Seated Foot-Behind-the-Head Pose
Definition - What does Seated Foot-Behind-the-Head Pose mean?
Seated foot-behind-the-head pose is a challenging seated hip-opening posture that helps to relieve tension in the lower body, while also strengthening the upper body, particularly the neck and shoulders
From staff pose, the right leg is lifted, bent at the knee and externally rotated. The leg is then taken over the right shoulder, and the ankle and foot reach over the head so that the foot and ankle rest at the back of the head. The body remains upright and the palms are brought together at the center of the chest. The posture is then repeated with the opposite leg.
Seated foot-behind-the-head pose is also known by its Sanskrit name, eka pada sirsasana.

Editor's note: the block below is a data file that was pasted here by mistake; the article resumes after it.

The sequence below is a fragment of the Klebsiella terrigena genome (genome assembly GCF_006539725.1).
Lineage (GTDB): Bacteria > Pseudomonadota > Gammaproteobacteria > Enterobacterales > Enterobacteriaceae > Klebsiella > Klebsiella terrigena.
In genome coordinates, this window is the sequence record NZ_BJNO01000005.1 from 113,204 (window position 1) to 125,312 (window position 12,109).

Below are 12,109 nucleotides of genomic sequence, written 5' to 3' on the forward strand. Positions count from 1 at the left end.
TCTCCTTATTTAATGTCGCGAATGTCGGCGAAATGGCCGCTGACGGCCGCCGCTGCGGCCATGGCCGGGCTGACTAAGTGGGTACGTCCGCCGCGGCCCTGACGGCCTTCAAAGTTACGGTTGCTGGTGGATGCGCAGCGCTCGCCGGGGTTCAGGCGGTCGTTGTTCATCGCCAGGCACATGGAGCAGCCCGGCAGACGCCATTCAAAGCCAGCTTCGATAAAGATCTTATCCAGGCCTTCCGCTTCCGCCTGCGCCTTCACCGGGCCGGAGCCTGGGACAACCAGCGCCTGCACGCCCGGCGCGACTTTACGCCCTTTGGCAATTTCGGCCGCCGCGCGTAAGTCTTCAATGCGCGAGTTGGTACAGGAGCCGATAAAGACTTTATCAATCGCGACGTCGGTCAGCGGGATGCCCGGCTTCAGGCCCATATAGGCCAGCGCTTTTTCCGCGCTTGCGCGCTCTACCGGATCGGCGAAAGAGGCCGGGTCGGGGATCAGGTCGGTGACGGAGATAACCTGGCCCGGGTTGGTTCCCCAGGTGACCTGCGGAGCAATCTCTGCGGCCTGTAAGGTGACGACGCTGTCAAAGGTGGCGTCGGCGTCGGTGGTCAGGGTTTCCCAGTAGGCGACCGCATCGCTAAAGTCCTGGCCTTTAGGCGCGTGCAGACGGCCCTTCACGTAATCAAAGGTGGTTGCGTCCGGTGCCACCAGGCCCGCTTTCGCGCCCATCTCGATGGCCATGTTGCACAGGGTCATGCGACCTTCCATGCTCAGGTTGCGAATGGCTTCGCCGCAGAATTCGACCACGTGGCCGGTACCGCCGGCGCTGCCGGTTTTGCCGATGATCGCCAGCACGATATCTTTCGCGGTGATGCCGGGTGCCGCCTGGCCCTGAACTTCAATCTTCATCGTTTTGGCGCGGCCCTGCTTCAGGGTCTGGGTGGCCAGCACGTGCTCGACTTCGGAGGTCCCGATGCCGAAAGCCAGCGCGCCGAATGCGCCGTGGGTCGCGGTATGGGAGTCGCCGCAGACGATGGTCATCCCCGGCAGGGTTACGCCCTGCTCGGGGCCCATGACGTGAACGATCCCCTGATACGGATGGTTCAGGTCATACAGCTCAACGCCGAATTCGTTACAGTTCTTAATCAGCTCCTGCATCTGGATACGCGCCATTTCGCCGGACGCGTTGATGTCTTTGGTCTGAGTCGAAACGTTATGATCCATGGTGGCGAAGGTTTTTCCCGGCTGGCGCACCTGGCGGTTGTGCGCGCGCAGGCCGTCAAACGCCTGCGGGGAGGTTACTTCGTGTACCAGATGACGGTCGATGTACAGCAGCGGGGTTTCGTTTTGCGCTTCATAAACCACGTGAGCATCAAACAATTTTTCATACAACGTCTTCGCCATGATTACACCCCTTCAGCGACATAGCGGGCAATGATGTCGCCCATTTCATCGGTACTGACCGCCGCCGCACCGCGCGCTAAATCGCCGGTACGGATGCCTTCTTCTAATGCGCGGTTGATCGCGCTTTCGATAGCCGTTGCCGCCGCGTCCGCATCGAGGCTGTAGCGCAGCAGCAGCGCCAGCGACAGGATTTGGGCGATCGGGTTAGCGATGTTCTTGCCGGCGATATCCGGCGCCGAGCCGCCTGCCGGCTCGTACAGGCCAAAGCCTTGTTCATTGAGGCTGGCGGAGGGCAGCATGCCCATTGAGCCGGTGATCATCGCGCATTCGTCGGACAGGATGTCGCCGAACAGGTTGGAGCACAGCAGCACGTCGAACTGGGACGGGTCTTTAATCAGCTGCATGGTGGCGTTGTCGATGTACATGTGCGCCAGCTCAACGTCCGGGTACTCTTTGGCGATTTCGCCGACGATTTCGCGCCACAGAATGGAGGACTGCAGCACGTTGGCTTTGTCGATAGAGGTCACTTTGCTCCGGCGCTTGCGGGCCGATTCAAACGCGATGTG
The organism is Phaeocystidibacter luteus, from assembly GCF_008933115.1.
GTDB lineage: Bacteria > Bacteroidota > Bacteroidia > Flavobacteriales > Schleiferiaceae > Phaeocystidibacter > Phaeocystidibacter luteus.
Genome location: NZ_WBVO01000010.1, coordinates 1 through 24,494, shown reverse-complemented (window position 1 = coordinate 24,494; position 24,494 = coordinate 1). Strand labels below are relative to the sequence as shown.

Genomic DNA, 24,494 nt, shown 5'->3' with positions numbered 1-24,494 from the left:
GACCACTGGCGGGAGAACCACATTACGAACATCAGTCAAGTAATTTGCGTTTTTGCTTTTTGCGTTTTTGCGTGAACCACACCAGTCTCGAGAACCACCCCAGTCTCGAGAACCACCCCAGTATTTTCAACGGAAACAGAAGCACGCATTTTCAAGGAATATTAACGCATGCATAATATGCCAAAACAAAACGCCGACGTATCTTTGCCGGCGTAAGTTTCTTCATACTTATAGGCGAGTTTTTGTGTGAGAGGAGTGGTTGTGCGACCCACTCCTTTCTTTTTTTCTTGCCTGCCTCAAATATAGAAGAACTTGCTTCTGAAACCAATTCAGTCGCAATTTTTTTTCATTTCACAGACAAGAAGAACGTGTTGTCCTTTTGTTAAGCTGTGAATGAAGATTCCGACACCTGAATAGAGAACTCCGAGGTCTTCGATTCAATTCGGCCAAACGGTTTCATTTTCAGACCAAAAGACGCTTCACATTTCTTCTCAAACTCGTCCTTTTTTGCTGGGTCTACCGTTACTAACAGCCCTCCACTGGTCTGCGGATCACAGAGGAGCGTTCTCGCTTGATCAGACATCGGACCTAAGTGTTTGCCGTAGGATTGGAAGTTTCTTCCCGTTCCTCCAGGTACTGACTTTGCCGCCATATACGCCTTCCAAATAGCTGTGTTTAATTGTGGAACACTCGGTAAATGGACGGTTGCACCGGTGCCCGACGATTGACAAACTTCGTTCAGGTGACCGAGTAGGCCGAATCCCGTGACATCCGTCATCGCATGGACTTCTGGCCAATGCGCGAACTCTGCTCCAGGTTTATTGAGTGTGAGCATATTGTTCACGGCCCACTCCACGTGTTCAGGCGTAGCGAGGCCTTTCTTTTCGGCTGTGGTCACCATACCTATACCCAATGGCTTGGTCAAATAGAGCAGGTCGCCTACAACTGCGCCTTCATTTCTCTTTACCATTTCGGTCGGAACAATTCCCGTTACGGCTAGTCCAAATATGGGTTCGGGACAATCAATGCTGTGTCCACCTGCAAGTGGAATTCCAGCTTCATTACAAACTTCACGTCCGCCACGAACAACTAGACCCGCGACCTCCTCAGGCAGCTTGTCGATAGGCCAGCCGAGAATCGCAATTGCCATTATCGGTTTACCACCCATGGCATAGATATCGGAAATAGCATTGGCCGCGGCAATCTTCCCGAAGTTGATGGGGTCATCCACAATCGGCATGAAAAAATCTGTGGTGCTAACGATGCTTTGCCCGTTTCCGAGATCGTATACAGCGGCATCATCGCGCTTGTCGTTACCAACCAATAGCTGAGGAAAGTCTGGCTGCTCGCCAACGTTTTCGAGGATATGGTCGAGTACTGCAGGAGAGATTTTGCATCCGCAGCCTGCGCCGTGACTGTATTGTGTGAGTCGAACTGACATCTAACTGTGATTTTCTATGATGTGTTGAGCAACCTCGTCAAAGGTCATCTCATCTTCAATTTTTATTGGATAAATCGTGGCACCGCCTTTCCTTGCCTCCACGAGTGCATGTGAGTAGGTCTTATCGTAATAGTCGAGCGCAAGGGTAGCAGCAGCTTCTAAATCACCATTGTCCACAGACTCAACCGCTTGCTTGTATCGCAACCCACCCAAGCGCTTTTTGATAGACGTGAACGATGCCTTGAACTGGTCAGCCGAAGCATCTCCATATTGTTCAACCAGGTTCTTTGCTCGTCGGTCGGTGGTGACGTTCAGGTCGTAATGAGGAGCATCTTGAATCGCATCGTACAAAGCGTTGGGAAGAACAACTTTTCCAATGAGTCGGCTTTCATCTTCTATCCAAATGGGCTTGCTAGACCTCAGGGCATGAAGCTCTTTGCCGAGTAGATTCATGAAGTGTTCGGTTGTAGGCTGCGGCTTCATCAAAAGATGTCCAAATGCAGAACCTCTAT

Yogapedia explains Seated Foot-Behind-the-Head Pose
Seated foot-behind-the-head pose primarily builds lower flexibility. Additional benefits include:
- Relieves tightness in the groin and hamstrings
- Strengthens the back, neck and shoulders
- Stimulates the abdominal organs, relieving digestive problems
- Increases blood flow and circulation, especially to the back of the body
This posture should not be forced, and should only be attempted once the yogi’s body is flexible and open enough to adopt the posture without strain or injury. Alternative, more gentle hip-opening postures include pigeon pose and happy baby pose, which can help build the flexibility needed for seated foot-behind-the-head pose.